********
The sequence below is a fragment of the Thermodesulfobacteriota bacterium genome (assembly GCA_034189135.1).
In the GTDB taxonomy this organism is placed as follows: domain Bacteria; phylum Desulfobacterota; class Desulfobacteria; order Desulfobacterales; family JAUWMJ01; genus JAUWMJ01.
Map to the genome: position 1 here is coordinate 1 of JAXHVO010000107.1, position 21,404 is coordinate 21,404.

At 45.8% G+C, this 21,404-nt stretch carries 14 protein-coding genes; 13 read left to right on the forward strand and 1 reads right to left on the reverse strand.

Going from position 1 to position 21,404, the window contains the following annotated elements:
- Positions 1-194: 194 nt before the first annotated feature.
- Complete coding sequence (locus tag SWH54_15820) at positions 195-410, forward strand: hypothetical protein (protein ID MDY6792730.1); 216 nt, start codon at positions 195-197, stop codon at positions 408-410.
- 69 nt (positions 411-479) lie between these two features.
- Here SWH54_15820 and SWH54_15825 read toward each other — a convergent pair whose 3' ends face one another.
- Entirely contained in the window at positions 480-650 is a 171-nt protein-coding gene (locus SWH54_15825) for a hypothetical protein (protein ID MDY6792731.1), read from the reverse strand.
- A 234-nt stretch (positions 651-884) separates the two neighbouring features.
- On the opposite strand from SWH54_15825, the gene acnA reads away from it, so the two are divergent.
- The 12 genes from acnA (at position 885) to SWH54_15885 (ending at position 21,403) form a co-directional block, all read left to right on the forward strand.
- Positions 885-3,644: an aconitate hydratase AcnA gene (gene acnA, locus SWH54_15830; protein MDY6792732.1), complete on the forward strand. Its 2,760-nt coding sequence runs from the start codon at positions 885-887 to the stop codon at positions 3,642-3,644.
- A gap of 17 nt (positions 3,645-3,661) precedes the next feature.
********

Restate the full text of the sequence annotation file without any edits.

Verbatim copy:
The sequence below is a fragment of the Thermodesulfobacteriota bacterium genome (assembly GCA_034189135.1).
In the GTDB taxonomy this organism is placed as follows: domain Bacteria; phylum Desulfobacterota; class Desulfobacteria; order Desulfobacterales; family JAUWMJ01; genus JAUWMJ01.
Map to the genome: position 1 here is coordinate 1 of JAXHVO010000107.1, position 21,404 is coordinate 21,404.

At 45.8% G+C, this 21,404-nt stretch carries 14 protein-coding genes; 13 read left to right on the forward strand and 1 reads right to left on the reverse strand.

Going from position 1 to position 21,404, the window contains the following annotated elements:
- Positions 1-194: 194 nt before the first annotated feature.
- Complete coding sequence (locus tag SWH54_15820) at positions 195-410, forward strand: hypothetical protein (protein ID MDY6792730.1); 216 nt, start codon at positions 195-197, stop codon at positions 408-410.
- 69 nt (positions 411-479) lie between these two features.
- Here SWH54_15820 and SWH54_15825 read toward each other — a convergent pair whose 3' ends face one another.
- Entirely contained in the window at positions 480-650 is a 171-nt protein-coding gene (locus SWH54_15825) for a hypothetical protein (protein ID MDY6792731.1), read from the reverse strand.
- A 234-nt stretch (positions 651-884) separates the two neighbouring features.
- On the opposite strand from SWH54_15825, the gene acnA reads away from it, so the two are divergent.
- The 12 genes from acnA (at position 885) to SWH54_15885 (ending at position 21,403) form a co-directional block, all read left to right on the forward strand.
- Positions 885-3,644: an aconitate hydratase AcnA gene (gene acnA, locus SWH54_15830; protein MDY6792732.1), complete on the forward strand. Its 2,760-nt coding sequence runs from the start codon at positions 885-887 to the stop codon at positions 3,642-3,644.
- A gap of 17 nt (positions 3,645-3,661) precedes the next feature.